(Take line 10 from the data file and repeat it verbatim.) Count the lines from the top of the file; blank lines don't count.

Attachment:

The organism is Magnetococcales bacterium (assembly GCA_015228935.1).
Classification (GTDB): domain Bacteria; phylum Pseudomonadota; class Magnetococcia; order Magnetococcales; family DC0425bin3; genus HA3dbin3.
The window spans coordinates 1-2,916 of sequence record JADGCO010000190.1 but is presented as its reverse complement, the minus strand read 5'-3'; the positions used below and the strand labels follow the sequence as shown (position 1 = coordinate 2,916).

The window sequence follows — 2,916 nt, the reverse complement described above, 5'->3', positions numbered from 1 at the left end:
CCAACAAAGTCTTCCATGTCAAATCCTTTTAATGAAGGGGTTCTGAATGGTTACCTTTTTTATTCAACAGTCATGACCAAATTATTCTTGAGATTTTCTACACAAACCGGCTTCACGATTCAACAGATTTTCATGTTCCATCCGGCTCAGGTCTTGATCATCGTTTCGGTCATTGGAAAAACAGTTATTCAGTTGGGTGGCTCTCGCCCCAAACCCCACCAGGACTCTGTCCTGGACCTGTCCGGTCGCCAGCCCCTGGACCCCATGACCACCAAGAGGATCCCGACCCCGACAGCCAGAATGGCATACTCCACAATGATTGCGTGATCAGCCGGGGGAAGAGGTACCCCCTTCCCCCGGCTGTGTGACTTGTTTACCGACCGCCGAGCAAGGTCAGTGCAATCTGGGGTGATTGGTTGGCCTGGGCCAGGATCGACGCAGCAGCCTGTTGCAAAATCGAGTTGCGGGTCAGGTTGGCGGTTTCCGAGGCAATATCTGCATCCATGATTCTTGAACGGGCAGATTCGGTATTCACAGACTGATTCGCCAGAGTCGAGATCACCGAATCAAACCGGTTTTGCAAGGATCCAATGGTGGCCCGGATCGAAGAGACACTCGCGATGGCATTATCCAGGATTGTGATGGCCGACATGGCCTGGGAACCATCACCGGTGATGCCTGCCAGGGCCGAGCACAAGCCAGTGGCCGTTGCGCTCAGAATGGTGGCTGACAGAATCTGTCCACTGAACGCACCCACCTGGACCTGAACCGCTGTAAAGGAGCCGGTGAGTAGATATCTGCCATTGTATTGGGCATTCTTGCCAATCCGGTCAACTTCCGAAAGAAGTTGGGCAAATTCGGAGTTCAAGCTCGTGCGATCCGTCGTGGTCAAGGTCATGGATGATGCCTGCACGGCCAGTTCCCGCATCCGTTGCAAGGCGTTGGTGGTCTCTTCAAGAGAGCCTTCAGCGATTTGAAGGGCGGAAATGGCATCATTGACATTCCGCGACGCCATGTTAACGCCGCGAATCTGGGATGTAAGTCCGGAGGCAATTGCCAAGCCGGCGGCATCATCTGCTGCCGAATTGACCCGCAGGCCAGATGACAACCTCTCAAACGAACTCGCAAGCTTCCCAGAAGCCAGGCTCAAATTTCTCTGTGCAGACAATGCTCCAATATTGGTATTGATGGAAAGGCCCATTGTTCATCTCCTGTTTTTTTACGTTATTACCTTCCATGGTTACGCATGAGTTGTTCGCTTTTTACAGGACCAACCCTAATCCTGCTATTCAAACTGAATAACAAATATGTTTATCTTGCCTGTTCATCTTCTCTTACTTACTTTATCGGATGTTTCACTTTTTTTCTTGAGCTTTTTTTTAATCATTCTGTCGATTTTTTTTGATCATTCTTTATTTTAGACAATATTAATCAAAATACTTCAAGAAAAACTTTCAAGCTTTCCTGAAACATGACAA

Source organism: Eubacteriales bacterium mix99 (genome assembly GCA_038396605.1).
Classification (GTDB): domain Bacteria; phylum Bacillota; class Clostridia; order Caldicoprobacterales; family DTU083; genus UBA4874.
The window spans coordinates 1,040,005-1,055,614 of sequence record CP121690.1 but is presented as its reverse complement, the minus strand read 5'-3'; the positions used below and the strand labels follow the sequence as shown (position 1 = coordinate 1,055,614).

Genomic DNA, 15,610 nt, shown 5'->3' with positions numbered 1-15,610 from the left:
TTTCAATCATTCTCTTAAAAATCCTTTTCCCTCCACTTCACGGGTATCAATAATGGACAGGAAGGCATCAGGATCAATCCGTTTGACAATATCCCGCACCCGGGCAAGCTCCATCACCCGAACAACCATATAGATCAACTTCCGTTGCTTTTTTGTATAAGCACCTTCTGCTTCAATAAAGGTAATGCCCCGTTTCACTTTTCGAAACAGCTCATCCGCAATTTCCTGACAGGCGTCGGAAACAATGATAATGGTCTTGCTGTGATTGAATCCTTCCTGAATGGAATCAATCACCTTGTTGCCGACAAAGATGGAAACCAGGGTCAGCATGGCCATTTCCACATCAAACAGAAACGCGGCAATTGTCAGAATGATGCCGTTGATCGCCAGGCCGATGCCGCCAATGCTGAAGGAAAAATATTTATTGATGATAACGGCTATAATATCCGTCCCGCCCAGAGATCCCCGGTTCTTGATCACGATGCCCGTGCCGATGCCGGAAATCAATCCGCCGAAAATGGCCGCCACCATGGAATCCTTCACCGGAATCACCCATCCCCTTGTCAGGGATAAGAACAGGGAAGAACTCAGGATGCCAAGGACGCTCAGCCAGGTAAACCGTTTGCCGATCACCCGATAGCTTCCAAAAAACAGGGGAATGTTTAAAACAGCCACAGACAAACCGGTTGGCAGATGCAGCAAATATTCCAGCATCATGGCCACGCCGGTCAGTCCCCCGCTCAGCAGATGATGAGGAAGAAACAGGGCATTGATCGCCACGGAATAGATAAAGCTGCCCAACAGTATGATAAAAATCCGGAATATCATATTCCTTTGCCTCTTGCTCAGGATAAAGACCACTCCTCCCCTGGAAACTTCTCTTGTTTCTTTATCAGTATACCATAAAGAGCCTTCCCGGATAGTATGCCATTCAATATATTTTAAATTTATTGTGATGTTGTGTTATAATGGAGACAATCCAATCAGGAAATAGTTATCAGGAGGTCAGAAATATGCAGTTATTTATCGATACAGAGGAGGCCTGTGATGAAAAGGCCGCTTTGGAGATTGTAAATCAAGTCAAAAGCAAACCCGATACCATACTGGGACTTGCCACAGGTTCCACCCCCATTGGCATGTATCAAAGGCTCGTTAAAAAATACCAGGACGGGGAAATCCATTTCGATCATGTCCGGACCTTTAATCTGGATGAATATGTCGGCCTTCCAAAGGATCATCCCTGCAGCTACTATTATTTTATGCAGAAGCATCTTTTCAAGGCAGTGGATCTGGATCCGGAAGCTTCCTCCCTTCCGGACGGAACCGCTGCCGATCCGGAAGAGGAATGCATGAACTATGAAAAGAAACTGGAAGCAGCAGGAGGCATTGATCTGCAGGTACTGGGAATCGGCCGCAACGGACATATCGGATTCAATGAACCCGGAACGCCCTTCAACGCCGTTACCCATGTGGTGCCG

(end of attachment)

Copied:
TTTCAATCATTCTCTTAAAAATCCTTTTCCCTCCACTTCACGGGTATCAATAATGGACAGGAAGGCATCAGGATCAATCCGTTTGACAATATCCCGCACCCGGGCAAGCTCCATCACCCGAACAACCATATAGATCAACTTCCGTTGCTTTTTTGTATAAGCACCTTCTGCTTCAATAAAGGTAATGCCCCGTTTCACTTTTCGAAACAGCTCATCCGCAATTTCCTGACAGGCGTCGGAAACAATGATAATGGTCTTGCTGTGATTGAATCCTTCCTGAATGGAATCAATCACCTTGTTGCCGACAAAGATGGAAACCAGGGTCAGCATGGCCATTTCCACATCAAACAGAAACGCGGCAATTGTCAGAATGATGCCGTTGATCGCCAGGCCGATGCCGCCAATGCTGAAGGAAAAATATTTATTGATGATAACGGCTATAATATCCGTCCCGCCCAGAGATCCCCGGTTCTTGATCACGATGCCCGTGCCGATGCCGGAAATCAATCCGCCGAAAATGGCCGCCACCATGGAATCCTTCACCGGAATCACCCATCCCCTTGTCAGGGATAAGAACAGGGAAGAACTCAGGATGCCAAGGACGCTCAGCCAGGTAAACCGTTTGCCGATCACCCGATAGCTTCCAAAAAACAGGGGAATGTTTAAAACAGCCACAGACAAACCGGTTGGCAGATGCAGCAAATATTCCAGCATCATGGCCACGCCGGTCAGTCCCCCGCTCAGCAGATGATGAGGAAGAAACAGGGCATTGATCGCCACGGAATAGATAAAGCTGCCCAACAGTATGATAAAAATCCGGAATATCATATTCCTTTGCCTCTTGCTCAGGATAAAGACCACTCCTCCCCTGGAAACTTCTCTTGTTTCTTTATCAGTATACCATAAAGAGCCTTCCCGGATAGTATGCCATTCAATATATTTTAAATTTATTGTGATGTTGTGTTATAATGGAGACAATCCAATCAGGAAATAGTTATCAGGAGGTCAGAAATATGCAGTTATTTATCGATACAGAGGAGGCCTGTGATGAAAAGGCCGCTTTGGAGATTGTAAATCAAGTCAAAAGCAAACCCGATACCATACTGGGACTTGCCACAGGTTCCACCCCCATTGGCATGTATCAAAGGCTCGTTAAAAAATACCAGGACGGGGAAATCCATTTCGATCATGTCCGGACCTTTAATCTGGATGAATATGTCGGCCTTCCAAAGGATCATCCCTGCAGCTACTATTATTTTATGCAGAAGCATCTTTTCAAGGCAGTGGATCTGGATCCGGAAGCTTCCTCCCTTCCGGACGGAACCGCTGCCGATCCGGAAGAGGAATGCATGAACTATGAAAAGAAACTGGAAGCAGCAGGAGGCATTGATCTGCAGGTACTGGGAATCGGCCGCAACGGACATATCGGATTCAATGAACCCGGAACGCCCTTCAACGCCGTTACCCATGTGGTGCCG